Talk about a melting pot. Martha Harvey’s paternal grandparents were of Irish, Spanish and Indian heritage, while her maternal grandparents were part Hungarian, Jewish, Italian, French and Spanish.
Yet, that history has no bearing on people who see her black hair and her dark complexion, or hear her speak, and offer insults of “go back to your own country” or racial epithets.
Harvey was born in Acapulco, Mexico.
If people see Harvey with her husband, Todd, who is white, the insults expand along the lines of calling her a mail-order bride.
“They automatically think that she’s illegal, right off the bat,” Todd Harvey said. “They think that we’re married, that she’s only here because she’s married to me.”
What those comments and assumptions don’t take into account is that Harvey is a naturalized American citizen, a path she chose separate from her relationship with her husband.
“I’m a citizen, and I should be treated like a citizen,” Harvey said.
Growing up in Acapulco, Harvey never dreamed of coming to America. However, a sister moved to Bloomington, Ill., and convinced Harvey to come in 1983.
“My sister said you can have a better opportunity,” Harvey said.
Initially employed as a migrant farm worker, Harvey studied interior design. She met her husband in San Diego. After they got married, the couple moved to Ohio to be closer to his family. They have lived in Masury since 1993, and raised four kids.
“I don’t speak Spanish with anybody, not even with my kids, because people used to make fun of that,” Harvey said. “My kids even say to me today, ‘Mom, how come you didn’t teach us Spanish?’ I said, ‘Because you guys used to say, ‘Well, my friend is asking me why you speak Spanish’ or asking me too many questions. That’s why I quit teaching all my kids Spanish.”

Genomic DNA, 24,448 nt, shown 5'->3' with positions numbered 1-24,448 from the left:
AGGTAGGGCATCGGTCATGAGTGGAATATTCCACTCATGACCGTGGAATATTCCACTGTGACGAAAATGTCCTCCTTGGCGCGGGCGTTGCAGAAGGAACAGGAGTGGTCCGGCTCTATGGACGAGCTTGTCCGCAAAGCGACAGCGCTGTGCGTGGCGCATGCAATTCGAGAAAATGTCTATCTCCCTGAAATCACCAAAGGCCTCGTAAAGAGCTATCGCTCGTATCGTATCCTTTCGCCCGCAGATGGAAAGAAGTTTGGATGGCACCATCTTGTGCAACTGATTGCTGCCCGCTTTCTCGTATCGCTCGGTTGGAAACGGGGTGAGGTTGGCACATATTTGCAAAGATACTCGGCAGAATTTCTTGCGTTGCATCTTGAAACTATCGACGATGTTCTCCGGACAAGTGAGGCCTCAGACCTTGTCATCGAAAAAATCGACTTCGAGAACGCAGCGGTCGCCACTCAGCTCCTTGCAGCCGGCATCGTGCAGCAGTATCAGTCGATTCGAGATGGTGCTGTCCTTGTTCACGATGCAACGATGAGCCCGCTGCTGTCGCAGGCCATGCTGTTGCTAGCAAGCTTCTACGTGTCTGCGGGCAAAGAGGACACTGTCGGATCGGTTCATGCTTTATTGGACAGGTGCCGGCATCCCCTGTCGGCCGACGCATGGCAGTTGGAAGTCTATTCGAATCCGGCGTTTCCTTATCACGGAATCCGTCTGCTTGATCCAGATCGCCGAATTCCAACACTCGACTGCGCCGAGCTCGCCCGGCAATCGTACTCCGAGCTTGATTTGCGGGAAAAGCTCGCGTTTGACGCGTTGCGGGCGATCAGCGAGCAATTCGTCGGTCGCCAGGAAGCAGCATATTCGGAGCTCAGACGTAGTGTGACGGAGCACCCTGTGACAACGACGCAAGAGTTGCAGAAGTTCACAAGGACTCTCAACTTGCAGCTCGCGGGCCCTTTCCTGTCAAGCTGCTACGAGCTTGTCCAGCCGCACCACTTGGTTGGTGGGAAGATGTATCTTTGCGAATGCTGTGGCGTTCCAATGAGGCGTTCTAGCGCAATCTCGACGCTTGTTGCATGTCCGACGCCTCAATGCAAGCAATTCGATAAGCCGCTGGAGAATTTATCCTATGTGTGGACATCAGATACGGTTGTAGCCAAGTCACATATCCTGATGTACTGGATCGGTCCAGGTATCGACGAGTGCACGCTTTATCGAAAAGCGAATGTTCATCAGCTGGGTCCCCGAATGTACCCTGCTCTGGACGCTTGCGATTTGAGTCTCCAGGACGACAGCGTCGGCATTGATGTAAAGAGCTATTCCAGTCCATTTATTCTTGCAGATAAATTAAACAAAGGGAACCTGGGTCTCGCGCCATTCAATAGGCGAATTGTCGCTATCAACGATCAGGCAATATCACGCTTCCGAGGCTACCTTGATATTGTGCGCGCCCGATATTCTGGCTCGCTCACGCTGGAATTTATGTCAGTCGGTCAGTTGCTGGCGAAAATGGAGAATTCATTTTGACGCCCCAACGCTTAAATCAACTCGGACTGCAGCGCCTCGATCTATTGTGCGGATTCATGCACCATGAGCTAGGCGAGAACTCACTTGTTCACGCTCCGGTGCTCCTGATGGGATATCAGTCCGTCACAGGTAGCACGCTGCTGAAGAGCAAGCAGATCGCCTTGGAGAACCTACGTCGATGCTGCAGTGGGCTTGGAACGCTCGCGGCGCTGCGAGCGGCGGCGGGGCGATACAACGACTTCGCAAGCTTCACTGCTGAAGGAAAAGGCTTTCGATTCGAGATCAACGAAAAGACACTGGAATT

Harvey said her children would complain that other kids would make fun of Hispanics whenever the subject came up in class, and would call them nicknames that, depending how they are delivered, could be terms of endearment or of insult.
The comments directed at Harvey have gotten more regular and pointed since President Trump was elected, she said. People have even gone to her Facebook page and made racist posts.
“For many years, I kept myself quiet and I never say anything,” Harvey said. “I guess I say to myself in the last three years, I have to defend myself. I have to speak up. If you don’t do it, people will eat you alive.”
Although she has neighbors who welcome her, others have not. When she tried to start a Neighborhood Watch, “I have people telling me, ‘Why you doing this? You’re not even from this country.’”
Harvey, who cleans offices and details homes, said she has been a good citizen of the United States.
“I followed the law,” she said. “I did what I’m supposed to do, I never be in trouble with the law or taxpayers. I’m a citizen of this country like everybody else, and I never take advantage of anybody else, or the government.”
“We never collected welfare,” said Todd Harvey, a corrections officer and Army veteran of Operation Desert Storm.
“Always worked,” Martha Harvey said. “We never asked anybody for anything.”
Harvey said she often feels isolated: much of her husband’s family did not accept her; she has no family outside of her husband, kids, and three grandkids close by; and there are very few Hispanic people in the area.
“It’s hard to be another race in this country,” she said.
Yet, “this country,” is now her country.
“I will do anything for my country, because I’m a citizen,” Harvey said.